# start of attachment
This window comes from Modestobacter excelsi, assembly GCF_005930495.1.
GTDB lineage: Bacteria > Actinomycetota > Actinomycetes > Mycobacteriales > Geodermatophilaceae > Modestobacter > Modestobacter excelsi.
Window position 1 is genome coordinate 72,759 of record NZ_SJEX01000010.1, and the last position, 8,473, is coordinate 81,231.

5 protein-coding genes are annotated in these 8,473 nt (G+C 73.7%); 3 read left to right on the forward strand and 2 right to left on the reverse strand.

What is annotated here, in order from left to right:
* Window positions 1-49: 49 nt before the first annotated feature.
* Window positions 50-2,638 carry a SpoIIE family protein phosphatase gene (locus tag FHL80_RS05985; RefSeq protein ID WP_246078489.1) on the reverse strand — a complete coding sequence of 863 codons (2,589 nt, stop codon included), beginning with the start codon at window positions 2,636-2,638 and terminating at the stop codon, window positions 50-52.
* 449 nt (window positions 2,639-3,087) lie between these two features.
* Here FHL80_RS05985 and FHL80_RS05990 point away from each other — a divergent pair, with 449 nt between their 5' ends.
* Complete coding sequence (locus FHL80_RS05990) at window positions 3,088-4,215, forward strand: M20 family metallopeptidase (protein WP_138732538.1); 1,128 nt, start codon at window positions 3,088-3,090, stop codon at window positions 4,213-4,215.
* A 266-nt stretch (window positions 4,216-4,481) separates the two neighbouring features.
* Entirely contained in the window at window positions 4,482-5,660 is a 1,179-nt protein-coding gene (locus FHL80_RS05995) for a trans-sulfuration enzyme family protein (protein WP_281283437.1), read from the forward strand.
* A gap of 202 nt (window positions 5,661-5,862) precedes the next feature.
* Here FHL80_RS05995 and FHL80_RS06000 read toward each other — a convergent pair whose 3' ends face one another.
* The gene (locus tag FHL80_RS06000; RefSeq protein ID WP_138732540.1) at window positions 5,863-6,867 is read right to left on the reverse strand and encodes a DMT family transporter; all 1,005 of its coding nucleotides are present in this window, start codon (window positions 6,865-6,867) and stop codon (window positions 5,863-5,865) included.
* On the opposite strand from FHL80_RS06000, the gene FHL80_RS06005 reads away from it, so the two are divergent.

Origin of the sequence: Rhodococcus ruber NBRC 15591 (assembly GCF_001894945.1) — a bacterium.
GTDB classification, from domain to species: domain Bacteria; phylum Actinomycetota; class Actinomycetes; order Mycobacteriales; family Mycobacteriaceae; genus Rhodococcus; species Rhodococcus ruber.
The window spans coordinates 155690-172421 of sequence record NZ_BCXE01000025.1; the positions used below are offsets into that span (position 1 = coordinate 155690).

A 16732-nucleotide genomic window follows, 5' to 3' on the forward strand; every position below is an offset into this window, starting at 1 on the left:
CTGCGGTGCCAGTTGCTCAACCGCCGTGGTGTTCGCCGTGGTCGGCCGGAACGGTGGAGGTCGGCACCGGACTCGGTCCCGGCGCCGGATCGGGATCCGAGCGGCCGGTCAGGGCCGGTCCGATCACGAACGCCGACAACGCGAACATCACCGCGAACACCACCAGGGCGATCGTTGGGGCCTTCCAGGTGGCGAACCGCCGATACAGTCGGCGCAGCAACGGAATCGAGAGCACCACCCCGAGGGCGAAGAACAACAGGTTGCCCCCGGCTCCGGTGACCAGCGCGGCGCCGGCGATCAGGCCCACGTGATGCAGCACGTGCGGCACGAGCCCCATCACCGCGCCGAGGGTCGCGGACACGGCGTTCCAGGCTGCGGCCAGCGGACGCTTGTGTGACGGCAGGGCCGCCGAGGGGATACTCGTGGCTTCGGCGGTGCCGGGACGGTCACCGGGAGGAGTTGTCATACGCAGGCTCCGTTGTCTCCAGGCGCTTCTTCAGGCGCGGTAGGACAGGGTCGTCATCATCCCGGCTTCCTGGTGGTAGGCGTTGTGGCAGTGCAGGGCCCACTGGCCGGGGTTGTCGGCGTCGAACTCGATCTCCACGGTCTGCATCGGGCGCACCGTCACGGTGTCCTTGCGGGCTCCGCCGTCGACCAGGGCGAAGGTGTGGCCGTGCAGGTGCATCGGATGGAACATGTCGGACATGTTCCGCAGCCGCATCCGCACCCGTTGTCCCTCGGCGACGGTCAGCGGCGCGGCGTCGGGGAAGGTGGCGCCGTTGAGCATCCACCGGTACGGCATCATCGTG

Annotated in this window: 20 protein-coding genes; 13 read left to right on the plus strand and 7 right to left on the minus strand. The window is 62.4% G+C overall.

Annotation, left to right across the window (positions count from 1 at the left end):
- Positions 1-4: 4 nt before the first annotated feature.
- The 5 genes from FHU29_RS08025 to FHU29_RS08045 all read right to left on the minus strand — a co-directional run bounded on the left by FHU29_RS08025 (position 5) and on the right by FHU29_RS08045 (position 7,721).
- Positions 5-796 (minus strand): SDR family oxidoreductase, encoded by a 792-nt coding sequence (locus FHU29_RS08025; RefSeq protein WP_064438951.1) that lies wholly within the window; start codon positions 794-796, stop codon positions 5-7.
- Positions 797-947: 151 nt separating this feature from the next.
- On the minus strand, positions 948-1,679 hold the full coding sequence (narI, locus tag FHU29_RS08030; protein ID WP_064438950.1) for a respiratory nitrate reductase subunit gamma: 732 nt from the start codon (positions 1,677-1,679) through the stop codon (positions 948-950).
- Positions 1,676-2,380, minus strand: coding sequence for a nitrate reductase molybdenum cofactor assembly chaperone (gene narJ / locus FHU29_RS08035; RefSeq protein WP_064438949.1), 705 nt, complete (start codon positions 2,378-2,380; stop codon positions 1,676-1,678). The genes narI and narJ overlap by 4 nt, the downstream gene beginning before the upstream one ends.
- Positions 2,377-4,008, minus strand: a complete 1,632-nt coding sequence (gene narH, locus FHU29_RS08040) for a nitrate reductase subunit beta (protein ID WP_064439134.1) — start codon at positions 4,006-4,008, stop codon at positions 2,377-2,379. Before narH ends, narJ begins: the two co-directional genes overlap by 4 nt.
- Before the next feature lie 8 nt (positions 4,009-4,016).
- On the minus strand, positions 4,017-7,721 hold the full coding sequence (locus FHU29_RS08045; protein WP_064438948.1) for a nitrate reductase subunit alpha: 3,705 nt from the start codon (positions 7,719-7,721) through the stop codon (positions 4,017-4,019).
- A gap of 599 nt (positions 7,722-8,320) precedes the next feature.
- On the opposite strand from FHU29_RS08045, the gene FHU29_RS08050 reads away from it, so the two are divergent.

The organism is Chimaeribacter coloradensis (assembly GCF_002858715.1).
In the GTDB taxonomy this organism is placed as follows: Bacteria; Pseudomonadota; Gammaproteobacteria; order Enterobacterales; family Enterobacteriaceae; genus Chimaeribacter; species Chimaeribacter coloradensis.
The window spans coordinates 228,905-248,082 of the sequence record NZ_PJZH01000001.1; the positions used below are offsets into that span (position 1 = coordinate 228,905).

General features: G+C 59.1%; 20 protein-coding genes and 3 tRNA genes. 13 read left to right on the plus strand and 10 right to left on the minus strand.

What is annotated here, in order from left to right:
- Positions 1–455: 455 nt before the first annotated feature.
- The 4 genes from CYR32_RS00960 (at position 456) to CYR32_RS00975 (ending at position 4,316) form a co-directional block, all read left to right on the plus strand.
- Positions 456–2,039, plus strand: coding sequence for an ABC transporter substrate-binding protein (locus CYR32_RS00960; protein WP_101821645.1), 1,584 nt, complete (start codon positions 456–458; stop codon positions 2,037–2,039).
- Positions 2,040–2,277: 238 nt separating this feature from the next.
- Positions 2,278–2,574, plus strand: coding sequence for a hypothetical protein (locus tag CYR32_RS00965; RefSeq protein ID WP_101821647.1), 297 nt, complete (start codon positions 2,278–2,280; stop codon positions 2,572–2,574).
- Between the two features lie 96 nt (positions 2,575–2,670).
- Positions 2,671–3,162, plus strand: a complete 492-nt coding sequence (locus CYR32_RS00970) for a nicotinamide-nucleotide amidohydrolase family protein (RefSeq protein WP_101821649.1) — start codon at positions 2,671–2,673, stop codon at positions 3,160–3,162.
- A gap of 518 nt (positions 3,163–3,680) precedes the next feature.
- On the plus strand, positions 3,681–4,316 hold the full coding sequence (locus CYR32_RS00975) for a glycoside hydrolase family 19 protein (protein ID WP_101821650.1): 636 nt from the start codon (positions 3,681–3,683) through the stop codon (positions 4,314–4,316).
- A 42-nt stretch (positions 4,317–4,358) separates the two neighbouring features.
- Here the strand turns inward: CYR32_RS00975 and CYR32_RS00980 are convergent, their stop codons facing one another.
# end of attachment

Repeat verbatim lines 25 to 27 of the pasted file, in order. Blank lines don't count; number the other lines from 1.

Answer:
- The 5 genes from FHU29_RS08025 to FHU29_RS08045 all read right to left on the minus strand — a co-directional run bounded on the left by FHU29_RS08025 (position 5) and on the right by FHU29_RS08045 (position 7,721).
- Positions 5-796 (minus strand): SDR family oxidoreductase, encoded by a 792-nt coding sequence (locus FHU29_RS08025; RefSeq protein WP_064438951.1) that lies wholly within the window; start codon positions 794-796, stop codon positions 5-7.
- Positions 797-947: 151 nt separating this feature from the next.